Algae problems in bodies of water like China Lake are directly related to the nutrient load on the lake. This “load” comes in two varieties: external load and internal load. The external load on the lake refers to the sources of nutrients flowing into the lake from external sources, including leaky septic systems, new land development and runoff from agricultural activity like farming and animal husbandry.

Impact overview of China Lake watershed. Screenshot taken from the China Lake watershed presentation.

The internal load is a bit harder to explain. This is the amount of nutrients already trapped in the sediment at the bottom of the lake. Some of this internal load on the lake is natural, coming from the decomposing bodies of animals, fish and plant matter that settle to the bottom of the lake, but much of it is also due to human activity. Today, there are regulations to manage the leakage of nutrients into the lake from things like land development and septic usage. But that wasn’t always the case. In the past, septic systems leaked directly into the lake, and no effort was made to reduce the influence of land development or agricultural activity on the watershed. Over time, these nutrients drained into the lake and built up in the sediment of the lake bottom, just waiting for the right moment to feed an explosion of new algae growth. That moment came in 1983 with the first major algae bloom, and this incident spurred regulatory changes to prevent it from happening again. But by that time we were already fighting a losing game against the internal nutrient load which had been building for years.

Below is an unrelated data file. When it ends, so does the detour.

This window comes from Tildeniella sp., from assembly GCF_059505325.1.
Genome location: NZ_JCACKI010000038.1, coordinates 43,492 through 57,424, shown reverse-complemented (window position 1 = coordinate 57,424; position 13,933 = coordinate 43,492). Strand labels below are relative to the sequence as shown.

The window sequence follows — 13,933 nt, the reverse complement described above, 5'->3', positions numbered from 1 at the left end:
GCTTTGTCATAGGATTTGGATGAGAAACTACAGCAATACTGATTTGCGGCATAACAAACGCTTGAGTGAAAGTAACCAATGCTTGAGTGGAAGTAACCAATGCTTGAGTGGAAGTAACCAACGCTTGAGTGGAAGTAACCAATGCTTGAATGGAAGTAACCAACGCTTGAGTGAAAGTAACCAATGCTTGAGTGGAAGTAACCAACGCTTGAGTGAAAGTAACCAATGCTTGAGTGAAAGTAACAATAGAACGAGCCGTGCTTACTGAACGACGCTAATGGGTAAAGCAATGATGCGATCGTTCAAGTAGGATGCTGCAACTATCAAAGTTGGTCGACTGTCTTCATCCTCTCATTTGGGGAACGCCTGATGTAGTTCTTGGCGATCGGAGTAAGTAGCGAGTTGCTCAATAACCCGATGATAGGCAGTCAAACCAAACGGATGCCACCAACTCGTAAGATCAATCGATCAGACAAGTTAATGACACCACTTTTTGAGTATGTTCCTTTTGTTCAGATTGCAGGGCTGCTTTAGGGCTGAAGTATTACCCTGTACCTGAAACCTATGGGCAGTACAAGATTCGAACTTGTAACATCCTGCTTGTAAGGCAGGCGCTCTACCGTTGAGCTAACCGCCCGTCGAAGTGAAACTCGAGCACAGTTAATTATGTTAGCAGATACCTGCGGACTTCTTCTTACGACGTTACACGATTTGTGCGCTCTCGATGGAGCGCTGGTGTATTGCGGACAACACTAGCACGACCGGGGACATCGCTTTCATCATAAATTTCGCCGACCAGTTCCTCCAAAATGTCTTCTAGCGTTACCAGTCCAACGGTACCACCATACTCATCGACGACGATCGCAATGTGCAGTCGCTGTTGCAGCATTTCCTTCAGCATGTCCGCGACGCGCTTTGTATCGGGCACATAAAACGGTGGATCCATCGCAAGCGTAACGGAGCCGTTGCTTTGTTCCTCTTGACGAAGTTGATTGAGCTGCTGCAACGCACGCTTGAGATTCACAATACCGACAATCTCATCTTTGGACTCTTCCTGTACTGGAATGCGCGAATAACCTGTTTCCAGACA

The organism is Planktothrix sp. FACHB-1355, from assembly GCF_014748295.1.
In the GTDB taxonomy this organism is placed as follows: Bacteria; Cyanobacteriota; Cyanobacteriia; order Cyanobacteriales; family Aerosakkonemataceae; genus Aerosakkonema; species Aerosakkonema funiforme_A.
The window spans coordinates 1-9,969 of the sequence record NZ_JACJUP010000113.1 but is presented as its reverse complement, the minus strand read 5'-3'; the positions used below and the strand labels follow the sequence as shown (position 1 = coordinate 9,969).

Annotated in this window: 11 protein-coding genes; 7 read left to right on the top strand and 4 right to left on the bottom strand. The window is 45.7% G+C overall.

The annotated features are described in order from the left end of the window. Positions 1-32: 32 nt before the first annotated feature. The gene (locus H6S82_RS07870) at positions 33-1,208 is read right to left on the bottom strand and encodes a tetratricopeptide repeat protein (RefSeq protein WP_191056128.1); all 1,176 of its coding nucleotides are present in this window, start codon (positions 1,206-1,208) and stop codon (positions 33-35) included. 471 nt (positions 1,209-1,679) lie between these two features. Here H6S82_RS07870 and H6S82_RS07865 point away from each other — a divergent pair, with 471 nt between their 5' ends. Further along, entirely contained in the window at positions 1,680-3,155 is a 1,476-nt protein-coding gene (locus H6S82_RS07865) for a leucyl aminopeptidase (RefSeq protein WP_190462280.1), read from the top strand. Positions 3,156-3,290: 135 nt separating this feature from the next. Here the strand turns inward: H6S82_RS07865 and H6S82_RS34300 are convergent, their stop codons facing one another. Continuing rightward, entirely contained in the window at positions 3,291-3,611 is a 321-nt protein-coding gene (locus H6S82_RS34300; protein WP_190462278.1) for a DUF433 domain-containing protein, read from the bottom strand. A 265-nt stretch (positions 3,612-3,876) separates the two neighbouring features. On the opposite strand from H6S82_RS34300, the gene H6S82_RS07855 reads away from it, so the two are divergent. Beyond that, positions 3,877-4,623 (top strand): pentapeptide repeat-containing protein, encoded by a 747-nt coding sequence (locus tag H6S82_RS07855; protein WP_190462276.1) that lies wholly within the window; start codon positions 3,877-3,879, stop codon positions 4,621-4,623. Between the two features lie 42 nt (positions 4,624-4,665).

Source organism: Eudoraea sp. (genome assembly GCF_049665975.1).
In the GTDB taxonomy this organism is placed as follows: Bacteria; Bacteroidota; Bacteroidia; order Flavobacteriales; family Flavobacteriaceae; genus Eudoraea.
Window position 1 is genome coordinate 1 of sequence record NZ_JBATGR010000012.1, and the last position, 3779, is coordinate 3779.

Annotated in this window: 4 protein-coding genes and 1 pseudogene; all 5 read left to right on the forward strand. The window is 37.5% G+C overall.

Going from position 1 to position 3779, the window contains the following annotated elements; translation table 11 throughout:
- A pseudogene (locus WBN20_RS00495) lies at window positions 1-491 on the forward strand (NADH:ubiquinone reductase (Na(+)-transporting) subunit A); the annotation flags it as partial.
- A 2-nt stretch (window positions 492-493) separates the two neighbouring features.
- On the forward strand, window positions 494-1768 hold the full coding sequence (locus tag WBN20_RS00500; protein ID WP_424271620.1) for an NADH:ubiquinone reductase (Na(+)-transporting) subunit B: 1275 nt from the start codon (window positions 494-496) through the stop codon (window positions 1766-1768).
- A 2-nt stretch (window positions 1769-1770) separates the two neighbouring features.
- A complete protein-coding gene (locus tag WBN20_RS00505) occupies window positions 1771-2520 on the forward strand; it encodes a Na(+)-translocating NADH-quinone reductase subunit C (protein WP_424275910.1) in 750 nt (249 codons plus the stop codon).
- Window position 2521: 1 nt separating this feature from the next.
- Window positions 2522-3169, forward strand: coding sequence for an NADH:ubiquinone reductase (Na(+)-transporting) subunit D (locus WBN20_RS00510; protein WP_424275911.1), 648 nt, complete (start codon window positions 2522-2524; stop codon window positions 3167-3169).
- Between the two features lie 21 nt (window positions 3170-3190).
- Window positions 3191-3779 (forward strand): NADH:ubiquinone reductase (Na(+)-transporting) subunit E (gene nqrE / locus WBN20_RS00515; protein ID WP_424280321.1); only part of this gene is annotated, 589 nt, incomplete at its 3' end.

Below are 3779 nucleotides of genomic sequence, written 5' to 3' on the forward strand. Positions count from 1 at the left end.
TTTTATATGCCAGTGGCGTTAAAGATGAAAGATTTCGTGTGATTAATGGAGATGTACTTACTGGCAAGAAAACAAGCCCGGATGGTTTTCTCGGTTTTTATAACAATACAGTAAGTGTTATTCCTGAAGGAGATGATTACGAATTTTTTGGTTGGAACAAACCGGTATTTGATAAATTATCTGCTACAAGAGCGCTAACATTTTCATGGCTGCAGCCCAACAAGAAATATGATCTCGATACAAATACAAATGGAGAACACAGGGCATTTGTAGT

Because of this history, the China Lake Association and its partners must focus on the problem from two fronts, the external load, or the amount of new nutrients being fed into the lake, and the internal load, which refers to the nutrients already stored in the lake as a result of years of development and mismanagement of the lake’s watershed.

Algae blooms cause multiple problems. They can threaten the safety of drinking water for those residents that source their drinking water from China Lake. Blooms also damage the recreational and aesthetic value of the lake, and can negatively impact shoreline property values. Additionally, certain types of algae can be toxic to people and pets who come into contact with them.

The team’s research has suggested that the greatest impact on the west basin (the Big Lake) comes from sources in the east basin, and so dealing with the east basin’s internal load will result in the most improvement across both bodies of water. They have also identified the largest contributors of nutrients into the lake as a way to help formulate a management plan. For example, land used for agriculture makes up only 12 percent of the area of the watershed, but it contributes 38 percent of the nutrients feeding into the lake.